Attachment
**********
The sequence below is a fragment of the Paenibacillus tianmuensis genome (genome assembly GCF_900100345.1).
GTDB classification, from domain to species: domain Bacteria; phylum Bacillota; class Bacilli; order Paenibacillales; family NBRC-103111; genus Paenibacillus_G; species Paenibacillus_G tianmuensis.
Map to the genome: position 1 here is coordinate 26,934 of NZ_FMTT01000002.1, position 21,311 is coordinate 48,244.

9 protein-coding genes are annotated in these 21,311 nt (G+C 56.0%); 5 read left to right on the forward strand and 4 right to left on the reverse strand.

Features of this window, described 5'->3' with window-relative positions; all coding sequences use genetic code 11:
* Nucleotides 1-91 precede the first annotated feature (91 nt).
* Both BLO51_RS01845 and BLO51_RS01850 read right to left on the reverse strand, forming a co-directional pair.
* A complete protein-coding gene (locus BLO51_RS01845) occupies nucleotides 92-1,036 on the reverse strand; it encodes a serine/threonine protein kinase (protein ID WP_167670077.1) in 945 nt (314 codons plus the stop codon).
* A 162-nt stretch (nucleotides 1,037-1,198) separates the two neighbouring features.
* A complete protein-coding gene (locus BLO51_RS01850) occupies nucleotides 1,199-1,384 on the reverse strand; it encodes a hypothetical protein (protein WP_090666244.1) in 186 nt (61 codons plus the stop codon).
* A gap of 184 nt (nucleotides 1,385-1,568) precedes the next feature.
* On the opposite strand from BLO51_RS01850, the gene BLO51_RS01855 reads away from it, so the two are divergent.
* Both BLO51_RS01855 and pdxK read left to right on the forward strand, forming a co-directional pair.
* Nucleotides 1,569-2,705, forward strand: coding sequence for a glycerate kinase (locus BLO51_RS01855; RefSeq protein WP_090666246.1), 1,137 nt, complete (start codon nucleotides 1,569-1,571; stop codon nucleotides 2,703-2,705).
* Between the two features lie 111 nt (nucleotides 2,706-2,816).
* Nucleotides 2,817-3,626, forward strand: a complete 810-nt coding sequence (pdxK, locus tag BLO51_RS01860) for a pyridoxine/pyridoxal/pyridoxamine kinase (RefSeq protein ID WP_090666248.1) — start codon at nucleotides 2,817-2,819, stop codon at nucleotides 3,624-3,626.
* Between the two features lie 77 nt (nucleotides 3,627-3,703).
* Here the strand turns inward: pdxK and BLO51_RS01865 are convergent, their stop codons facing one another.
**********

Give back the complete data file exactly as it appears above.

The sequence below is a fragment of the Paenibacillus tianmuensis genome (genome assembly GCF_900100345.1).
GTDB classification, from domain to species: domain Bacteria; phylum Bacillota; class Bacilli; order Paenibacillales; family NBRC-103111; genus Paenibacillus_G; species Paenibacillus_G tianmuensis.
Map to the genome: position 1 here is coordinate 26,934 of NZ_FMTT01000002.1, position 21,311 is coordinate 48,244.

9 protein-coding genes are annotated in these 21,311 nt (G+C 56.0%); 5 read left to right on the forward strand and 4 right to left on the reverse strand.

Features of this window, described 5'->3' with window-relative positions; all coding sequences use genetic code 11:
* Nucleotides 1-91 precede the first annotated feature (91 nt).
* Both BLO51_RS01845 and BLO51_RS01850 read right to left on the reverse strand, forming a co-directional pair.
* A complete protein-coding gene (locus BLO51_RS01845) occupies nucleotides 92-1,036 on the reverse strand; it encodes a serine/threonine protein kinase (protein ID WP_167670077.1) in 945 nt (314 codons plus the stop codon).
* A 162-nt stretch (nucleotides 1,037-1,198) separates the two neighbouring features.
* A complete protein-coding gene (locus BLO51_RS01850) occupies nucleotides 1,199-1,384 on the reverse strand; it encodes a hypothetical protein (protein WP_090666244.1) in 186 nt (61 codons plus the stop codon).
* A gap of 184 nt (nucleotides 1,385-1,568) precedes the next feature.
* On the opposite strand from BLO51_RS01850, the gene BLO51_RS01855 reads away from it, so the two are divergent.
* Both BLO51_RS01855 and pdxK read left to right on the forward strand, forming a co-directional pair.
* Nucleotides 1,569-2,705, forward strand: coding sequence for a glycerate kinase (locus BLO51_RS01855; RefSeq protein WP_090666246.1), 1,137 nt, complete (start codon nucleotides 1,569-1,571; stop codon nucleotides 2,703-2,705).
* Between the two features lie 111 nt (nucleotides 2,706-2,816).
* Nucleotides 2,817-3,626, forward strand: a complete 810-nt coding sequence (pdxK, locus tag BLO51_RS01860) for a pyridoxine/pyridoxal/pyridoxamine kinase (RefSeq protein ID WP_090666248.1) — start codon at nucleotides 2,817-2,819, stop codon at nucleotides 3,624-3,626.
* Between the two features lie 77 nt (nucleotides 3,627-3,703).
* Here the strand turns inward: pdxK and BLO51_RS01865 are convergent, their stop codons facing one another.